Rolls-Royce 94% ‘YES’ for strike! – after threat to move entire operation to Singapore

Rolls-Royce workers demonstrate in defence of jobs

WORKERS at the historic Rolls-Royce plant in Barnoldswick have voted 94% ‘YES’ for strike action in opposition to plans to move the site to Singapore.

The company first announced the plans in August this year, which will result in the loss of 350 local jobs.

The threat to the plant has united the local community in a campaign to save the factory, with widespread support for the campaign coming from community groups, local businesses and the population of the town.

Unite regional officer Ross Quinn said: ‘The Rolls-Royce workers at Barnoldswick have given a resounding yes vote in favour of industrial action, as they are not prepared to see their jobs offshored.

‘The entire town is firmly behind them – Barnoldswick was the birthplace of the jet engine. Rolls-Royce has been the principal employer for nearly 70 years, and they are not prepared to let that disappear without a fight.

‘Following Unite’s clear mandate for industrial action we are now giving Rolls-Royce the chance to reflect and return to the negotiating table to provide firm commitments to preserve highly skilled work at Barnoldswick.’

The union has now given Rolls-Royce a 96-hour deadline to withdraw the plans to move the plant to Singapore or they will serve notice of their intent to strike.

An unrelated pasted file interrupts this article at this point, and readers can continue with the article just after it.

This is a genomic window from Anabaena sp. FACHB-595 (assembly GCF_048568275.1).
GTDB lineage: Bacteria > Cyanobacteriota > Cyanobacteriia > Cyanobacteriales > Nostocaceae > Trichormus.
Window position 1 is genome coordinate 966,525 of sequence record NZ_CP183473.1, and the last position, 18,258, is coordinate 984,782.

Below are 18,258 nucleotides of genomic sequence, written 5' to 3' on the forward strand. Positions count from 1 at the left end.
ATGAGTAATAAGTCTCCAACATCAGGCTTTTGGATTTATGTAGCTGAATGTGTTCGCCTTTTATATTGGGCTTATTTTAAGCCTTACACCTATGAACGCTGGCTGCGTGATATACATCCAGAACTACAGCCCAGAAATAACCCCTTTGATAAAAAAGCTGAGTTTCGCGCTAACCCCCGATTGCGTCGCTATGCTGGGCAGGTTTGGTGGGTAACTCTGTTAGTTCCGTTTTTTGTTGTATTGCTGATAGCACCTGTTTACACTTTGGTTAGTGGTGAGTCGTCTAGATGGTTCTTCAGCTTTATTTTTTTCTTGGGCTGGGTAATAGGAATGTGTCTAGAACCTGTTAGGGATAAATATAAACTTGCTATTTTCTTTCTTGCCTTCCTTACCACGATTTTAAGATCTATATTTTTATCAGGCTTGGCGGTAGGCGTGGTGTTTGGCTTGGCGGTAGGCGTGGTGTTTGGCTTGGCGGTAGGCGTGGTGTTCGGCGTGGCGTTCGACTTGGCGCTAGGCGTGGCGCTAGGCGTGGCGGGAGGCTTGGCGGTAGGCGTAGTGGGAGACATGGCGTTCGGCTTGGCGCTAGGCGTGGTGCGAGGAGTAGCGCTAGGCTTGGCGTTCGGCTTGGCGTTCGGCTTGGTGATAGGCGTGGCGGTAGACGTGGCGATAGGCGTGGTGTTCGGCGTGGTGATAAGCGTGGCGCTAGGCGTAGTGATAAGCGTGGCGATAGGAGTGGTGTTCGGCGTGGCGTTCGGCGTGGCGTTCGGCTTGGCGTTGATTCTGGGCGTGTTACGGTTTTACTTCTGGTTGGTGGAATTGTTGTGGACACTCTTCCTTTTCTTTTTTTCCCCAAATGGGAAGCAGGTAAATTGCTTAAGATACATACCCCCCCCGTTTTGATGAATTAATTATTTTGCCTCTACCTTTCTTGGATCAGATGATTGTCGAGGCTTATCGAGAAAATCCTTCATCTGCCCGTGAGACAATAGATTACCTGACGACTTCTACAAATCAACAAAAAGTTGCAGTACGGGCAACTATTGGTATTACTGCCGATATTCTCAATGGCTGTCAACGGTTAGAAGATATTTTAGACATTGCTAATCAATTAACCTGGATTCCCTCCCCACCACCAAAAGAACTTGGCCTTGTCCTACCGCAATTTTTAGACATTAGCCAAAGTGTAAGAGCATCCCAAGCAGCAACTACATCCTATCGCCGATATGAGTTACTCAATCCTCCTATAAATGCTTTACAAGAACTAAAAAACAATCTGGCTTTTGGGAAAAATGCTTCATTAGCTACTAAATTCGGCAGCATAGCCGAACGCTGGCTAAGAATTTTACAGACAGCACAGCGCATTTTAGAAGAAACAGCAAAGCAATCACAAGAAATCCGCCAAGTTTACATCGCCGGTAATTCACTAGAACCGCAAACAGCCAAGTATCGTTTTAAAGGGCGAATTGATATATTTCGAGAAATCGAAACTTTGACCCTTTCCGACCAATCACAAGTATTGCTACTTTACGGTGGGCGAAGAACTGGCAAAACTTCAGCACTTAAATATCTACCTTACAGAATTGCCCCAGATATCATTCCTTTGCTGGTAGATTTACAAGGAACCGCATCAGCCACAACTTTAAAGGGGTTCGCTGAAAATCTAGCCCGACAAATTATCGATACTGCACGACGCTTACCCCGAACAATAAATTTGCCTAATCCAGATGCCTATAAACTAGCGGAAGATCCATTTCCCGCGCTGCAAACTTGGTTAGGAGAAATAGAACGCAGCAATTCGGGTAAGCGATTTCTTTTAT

Quinn said: ‘If they fail to take this opportunity to promote industrial harmony than the membership will be left with no alternative but to take action.’

Rolls-Royce is currently seeking £5 billion worth of investment in the form of a £2 billion rights issues, £2 billion worth of bonds and support from the UK government totalling £1 billion.

Meanwhile, furloughed Jaguar Land Rover workers fear being sacked by Christmas after the carmaker implemented a voluntary redundancy scheme.

Up to 200 salaried and management staff have been offered the R-Programme, including workers in Solihull, Castle Bromwich and Wolverhampton.

The redundancy scheme will affect less than one per cent of JLR’s 32,000 workers across the country.

In April, the news broke that 20,000 JLR workers had been placed on furlough. The luxury vehicle manufacturer confirmed that figure now stands at 3,000 furloughed staff with sites not fully yet back up to full capacity.

JLR was hit by a 42 per cent sales fall amid the coronavirus crisis in figures released from April to the end of June.